Swage blocks are cast iron thus not suitable as a blacksmiths' anvil. So technically this is a swage block, not an anvil.
A horn sticking out one side makes the opposite side usless unless the user makes a special support (stump) with a hole for the horn.
This reduces its usefulness as a swage block and the horn if used like an anvil's horn will surely break off.
The back side (top of the casting) is the result of a casting failure which is common in green sand (clay and water bonded sand) molds.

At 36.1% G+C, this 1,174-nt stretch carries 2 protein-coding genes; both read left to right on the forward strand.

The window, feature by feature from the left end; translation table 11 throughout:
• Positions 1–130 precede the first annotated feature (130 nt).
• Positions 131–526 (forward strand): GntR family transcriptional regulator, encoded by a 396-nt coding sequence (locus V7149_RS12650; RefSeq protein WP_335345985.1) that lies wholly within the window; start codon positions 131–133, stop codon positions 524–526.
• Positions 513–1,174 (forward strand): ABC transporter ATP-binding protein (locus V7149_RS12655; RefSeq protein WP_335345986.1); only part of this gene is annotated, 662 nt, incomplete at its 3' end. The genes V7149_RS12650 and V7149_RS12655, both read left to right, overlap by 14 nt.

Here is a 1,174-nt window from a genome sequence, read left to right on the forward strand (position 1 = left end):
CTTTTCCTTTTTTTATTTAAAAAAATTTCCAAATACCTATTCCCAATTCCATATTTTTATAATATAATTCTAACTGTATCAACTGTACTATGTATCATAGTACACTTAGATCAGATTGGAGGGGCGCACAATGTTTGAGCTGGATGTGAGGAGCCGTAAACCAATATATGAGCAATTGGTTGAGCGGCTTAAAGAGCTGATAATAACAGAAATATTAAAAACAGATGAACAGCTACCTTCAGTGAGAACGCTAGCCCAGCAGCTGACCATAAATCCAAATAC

The mold colapsed into the casting and the pour was cut short.
Due to the high cost of melting the iron and the relatively low price of swage blocks many were sold as seconds.
If rejected by the customer they may have been set aside and sold to employees or someone else.